Friday, October 18, 2019

Has The Increased Influence Of Minor Parties And Independents Enhanced Essay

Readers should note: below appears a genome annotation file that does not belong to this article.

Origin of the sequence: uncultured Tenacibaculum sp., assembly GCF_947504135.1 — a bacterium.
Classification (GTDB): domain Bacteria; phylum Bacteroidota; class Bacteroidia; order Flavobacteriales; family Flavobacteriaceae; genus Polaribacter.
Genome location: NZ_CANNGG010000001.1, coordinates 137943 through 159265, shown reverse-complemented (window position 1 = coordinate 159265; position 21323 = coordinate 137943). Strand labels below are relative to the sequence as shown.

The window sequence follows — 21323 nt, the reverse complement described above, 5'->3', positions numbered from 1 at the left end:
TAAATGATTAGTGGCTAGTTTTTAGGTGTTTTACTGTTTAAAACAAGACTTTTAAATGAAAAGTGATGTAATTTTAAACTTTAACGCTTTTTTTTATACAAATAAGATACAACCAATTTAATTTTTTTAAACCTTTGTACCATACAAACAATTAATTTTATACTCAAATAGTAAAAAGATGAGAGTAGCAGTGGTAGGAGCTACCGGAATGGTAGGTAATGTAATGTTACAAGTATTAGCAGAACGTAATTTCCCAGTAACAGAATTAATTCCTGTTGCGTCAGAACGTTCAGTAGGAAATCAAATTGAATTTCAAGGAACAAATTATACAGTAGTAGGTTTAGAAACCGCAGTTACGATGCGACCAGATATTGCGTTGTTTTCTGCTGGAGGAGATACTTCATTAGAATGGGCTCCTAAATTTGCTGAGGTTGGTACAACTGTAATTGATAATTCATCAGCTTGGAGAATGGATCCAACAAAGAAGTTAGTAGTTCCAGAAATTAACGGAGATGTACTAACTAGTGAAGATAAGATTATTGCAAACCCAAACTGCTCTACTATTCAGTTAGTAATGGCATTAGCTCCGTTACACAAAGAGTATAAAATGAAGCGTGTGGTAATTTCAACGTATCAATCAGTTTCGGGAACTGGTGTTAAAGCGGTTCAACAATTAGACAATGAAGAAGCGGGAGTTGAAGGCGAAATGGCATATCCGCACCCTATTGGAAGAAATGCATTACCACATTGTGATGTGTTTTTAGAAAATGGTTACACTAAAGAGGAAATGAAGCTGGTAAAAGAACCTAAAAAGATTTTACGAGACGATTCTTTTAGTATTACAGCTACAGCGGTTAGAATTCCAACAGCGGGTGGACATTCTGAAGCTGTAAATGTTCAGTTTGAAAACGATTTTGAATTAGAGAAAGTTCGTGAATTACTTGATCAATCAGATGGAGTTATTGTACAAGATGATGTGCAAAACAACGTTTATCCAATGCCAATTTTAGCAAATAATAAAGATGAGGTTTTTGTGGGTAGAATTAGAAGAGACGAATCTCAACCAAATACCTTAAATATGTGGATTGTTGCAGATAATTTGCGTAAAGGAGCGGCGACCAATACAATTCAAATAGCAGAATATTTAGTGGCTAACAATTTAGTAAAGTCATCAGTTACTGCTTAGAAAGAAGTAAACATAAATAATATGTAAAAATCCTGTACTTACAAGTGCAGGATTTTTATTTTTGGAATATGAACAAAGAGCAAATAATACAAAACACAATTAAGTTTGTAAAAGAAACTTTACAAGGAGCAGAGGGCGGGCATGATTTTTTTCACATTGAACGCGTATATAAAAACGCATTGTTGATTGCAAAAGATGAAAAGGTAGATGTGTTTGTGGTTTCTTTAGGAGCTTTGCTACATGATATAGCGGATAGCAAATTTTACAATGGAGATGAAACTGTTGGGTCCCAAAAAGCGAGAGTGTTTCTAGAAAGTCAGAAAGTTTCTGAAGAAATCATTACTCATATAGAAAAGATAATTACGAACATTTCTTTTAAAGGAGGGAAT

Has The Increased Influence Of Minor Parties And Independents Enhanced Democracy In Australia - Essay Example The paper also defines what a healthy democracy is and explains where the problems lie in Australia’s inability to achieve a fully representative democracy. It provides the solution to the problems that can be achieved through utilizing the minor parties in the democracy. It additionally expounds on how the minor parties enhance democracy in Australia while providing the drawbacks that these parties encounter. Finally, the paper provides a conclusion for the topic while it gives the way forward to the topic at hand. 2. Define Representative Democracy In Australia, And What It Aspires To Be. The Representative democracy in Australia is a type of a democracy whereby the citizens of the country who are above eighteen years elect people to represent them in their government. Moreover, these people are also elected so that they can formulate decisions on behalf of their people (Hazel, 2010). The representative government within the country comprises of the federal, local and state levels (Smith, Vromen & Cook, 2012). The federal level is composed of the federal parliament which is in turn made up of the House of Representatives along with the senate. The body is charged with formulating decisions for the federal government and is headed by the country’s prime minister. The state governments on the other hand are charged with making decisions for the state government.... Consequently, the representatives to these houses are normally elected by the citizens during an election while state governments in Australia are led by a person who has the title of a premier. Finally, the local governments are responsible for managing the councils found in the states. The representatives chosen to represent the people in city councils are referred to as councilors and are headed by a Mayor (Australian Electoral Commission, 2011). Australia is a liberal democracy that embodies the principles of the American federal models along with the Westminster models for responsible governments. A combination of these models creates implications that are direct for the manner in which the government is held accountable by the voters in the country. The concept of federalism in Australia implies that the state along with the commonwealth government have separate and different responsibilities (Smith, Vromen & Cook, 2012). However, the Australian voters are responsible for elect ing the people who will represent them in the three levels of government that are found in the country. The country is among a few countries across the globe that has made voting mandatory for each and every citizen in the country who is above eighteen years of age (Crosby, 2003). Critics to the law on compulsory voting have insisted that the law greatly limits the democratic participation of the citizens. The country is also a representative democracy in that the citizens elect people to act on their behalf in the decision making activities in the country’s legislative houses. The country aspires to become fully representative which is not possible (Smith, Vromen & Cook, 2012). This is mainly because the government does not provide for full representation

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